The construction of the ‘hujra’ of Mir Mahdi is clearly Lodhi period construction. This is the place where much later Hazrat Mian Mir used to stay before the mysterious graves of Prince Perwez and the children of Dara Shikoh came about.

In 1441, Muhammad Shah, the ‘wazir’ of Mubarak Shah, killed him in Delhi and took over power. He appointed his trusted army general Bahlol Khan Lodhi as the Governor of Lahore, only to see him revolt against him.

Now back to the central proposition: ‘Who was Mir Mahdi?’ In the period just before Mubarak Shah took over Lahore, the ruler of Kashmir was Raja Zain-ul-Abedin, who introduced Iranian ‘paper mache’ crafts to Kashmir, and spread education throughout his kingdom.

His liberal ways saw him translate the great books like ‘Ramayana’ and ‘Mahabharata’ from Sanskrit to Persian, as well as the Quran and the major Hadith books from Arabic into Persian and further into Kashmiri.

Like Mubarak Shah, the Kashmiri ruler was a Syed and on very friendly terms with each other. The foundations of liberal traditions of Lahore were well and truly laid in that period of enlightenment, which ended with the coming of Bahlol Khan, who was much later to attack Delhi to set up the Lodhi Empire.

Mubarak Shah himself was of Iranian stock, and was related through an uncle to Zain-ul-Abedin of Kashmir.

In his youth he was a disciple of Mir Majzub Mahdi Shirazi ibn Mas’um Ali Shah Shirazi, a renowned religious scholar of his days.

He was known as ‘Mulla Sad’ra Shirazi’. The ‘hujra’ of Mir Mahdi could have been named after this great religious scholar by Mubarak Shah. He was after-all his ‘ustad’ and a much honoured man.

This has also been mentioned by Dara Shikoh in his masterpiece ‘Safinah-al-Awalia’. In another book ‘Hasanat-ul-Arefin’ he specifically mentions Mulla Sad’ra Shirazi as a great Sufi and says he heard of him from Hazrat Mian Mir. This makes sense for the great Lahore sage also liked to stay in this ‘hujra’.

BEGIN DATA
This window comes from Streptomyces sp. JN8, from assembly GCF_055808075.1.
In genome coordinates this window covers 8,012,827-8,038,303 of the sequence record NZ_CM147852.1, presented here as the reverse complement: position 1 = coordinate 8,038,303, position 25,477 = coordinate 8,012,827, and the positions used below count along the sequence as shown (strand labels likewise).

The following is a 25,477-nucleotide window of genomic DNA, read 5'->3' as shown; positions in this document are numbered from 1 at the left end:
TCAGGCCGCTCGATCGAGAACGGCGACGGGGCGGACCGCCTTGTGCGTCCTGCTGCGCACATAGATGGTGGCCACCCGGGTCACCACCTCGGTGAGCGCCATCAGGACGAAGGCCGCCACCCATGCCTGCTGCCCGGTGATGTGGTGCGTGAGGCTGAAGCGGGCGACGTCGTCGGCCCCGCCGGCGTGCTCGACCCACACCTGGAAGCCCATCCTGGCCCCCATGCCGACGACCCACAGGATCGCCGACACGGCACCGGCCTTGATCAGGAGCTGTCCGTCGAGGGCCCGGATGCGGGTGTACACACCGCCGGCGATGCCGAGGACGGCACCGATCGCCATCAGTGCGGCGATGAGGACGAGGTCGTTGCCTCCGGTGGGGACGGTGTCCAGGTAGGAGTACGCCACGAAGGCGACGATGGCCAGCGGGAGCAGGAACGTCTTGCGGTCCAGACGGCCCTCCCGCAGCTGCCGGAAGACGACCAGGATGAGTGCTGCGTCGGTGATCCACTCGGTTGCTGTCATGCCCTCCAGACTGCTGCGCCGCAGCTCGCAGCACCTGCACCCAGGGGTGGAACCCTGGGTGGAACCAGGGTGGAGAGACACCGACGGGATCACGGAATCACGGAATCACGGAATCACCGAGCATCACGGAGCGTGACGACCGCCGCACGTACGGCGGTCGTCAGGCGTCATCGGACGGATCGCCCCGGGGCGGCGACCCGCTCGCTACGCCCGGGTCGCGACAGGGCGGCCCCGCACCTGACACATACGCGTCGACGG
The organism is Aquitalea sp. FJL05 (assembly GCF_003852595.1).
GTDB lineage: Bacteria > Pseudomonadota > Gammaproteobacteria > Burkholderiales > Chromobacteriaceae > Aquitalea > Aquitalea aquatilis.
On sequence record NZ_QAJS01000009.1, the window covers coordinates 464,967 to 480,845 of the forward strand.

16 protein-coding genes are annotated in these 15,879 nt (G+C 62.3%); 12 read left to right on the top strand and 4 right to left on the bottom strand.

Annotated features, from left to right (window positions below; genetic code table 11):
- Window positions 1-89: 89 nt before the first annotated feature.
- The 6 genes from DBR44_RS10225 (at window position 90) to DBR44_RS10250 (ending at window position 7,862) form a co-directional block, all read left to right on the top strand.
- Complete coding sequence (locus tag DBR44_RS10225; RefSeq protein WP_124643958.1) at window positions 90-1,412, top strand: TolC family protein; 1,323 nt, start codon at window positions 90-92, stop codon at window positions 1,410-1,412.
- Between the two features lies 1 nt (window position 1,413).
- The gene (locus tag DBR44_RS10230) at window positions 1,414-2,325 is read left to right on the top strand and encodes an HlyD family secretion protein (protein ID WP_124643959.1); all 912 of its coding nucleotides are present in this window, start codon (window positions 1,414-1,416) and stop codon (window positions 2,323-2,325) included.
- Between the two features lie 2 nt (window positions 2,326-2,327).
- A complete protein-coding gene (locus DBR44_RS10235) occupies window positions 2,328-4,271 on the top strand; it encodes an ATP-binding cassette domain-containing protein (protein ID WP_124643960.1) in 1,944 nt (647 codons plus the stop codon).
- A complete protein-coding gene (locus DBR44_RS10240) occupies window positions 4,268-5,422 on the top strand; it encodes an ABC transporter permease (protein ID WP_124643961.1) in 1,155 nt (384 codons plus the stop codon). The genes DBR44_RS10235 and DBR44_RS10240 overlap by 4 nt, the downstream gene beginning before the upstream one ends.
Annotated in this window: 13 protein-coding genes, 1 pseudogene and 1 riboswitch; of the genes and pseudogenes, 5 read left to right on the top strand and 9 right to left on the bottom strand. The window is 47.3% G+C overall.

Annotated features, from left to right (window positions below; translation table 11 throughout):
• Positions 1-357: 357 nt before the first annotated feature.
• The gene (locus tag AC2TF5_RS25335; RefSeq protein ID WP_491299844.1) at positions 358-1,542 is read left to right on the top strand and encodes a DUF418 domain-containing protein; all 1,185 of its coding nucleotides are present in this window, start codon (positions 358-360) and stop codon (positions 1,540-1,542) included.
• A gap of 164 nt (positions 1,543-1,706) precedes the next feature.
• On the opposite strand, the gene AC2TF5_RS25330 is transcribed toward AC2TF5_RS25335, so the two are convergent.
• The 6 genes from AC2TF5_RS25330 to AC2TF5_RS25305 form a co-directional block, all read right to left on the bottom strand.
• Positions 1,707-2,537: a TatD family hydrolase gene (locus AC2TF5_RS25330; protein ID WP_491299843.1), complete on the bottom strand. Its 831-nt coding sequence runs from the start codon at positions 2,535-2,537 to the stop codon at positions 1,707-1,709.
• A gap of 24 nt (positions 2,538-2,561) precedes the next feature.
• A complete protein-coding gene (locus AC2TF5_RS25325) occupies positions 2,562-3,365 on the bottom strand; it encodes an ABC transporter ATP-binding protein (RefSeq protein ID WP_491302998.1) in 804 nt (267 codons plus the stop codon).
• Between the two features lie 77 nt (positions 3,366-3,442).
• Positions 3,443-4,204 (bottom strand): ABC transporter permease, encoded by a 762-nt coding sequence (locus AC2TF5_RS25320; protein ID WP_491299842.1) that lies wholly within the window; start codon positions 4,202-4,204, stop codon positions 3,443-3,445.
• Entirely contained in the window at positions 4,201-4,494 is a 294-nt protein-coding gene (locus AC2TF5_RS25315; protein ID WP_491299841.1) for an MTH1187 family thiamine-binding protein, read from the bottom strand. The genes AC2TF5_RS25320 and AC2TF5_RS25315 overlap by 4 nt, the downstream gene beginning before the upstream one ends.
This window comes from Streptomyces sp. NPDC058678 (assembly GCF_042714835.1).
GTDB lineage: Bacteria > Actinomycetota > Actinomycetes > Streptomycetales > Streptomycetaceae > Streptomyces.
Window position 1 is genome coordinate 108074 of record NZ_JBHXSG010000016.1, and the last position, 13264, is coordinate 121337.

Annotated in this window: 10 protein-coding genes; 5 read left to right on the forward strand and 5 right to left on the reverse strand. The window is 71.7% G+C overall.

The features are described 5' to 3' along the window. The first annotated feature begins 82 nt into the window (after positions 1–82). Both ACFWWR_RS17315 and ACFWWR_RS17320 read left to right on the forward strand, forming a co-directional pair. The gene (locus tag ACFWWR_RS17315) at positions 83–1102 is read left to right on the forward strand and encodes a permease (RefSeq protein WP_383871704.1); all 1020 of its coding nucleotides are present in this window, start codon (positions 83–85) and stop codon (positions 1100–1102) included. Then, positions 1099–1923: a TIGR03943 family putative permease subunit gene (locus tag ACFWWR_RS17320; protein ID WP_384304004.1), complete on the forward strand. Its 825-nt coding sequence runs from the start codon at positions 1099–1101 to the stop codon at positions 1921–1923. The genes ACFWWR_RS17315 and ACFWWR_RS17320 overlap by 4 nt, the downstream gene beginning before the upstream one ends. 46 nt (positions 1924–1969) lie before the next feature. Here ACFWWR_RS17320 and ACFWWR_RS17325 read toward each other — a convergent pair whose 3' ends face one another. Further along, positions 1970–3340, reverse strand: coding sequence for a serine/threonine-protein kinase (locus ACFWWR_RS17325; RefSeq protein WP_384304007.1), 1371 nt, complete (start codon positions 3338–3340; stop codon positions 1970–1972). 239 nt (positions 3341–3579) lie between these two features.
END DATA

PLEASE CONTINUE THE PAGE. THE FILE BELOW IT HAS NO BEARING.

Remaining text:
Let me make it clear that as no local record, or even court records, of the period exist, it is not possible to research further into Mir Mahdi. The only hope is for some researcher, well versed in Persian, to go through the library of the Department of Oriental Studies of the British Museum Library, to find more about this scholar.

The British removed nearly the entire record of educational institutions in Iran during their stay there as colonialists and parked them in various libraries. Ironically most Muslim invaders of Iran, Afghanistan and India tended to burn books instead of conserving them. This trend still exists.

So, it seems, we have with ‘relative accuracy’ pointed to the possible origin of the name Mir Mahdi. His ‘hujra’ stands today in a terrible state. As we explore the northern portions of Lahore, it is clear that the earlier periods of our history are strongly enshrined in that part of the city.

Just one thing needs to be said. The graves of Ali Hasan of Hajvery, of Aibak the first Slave King, of the two Zanjanis, of Shah Ismail and a few others are surely older. But they had simple graves in small rooms.

Any monument or tomb came much later. The ‘hujra’ is surely the oldest monument of Lahore that exists, and in this fact lies its value as a treasure worth saving.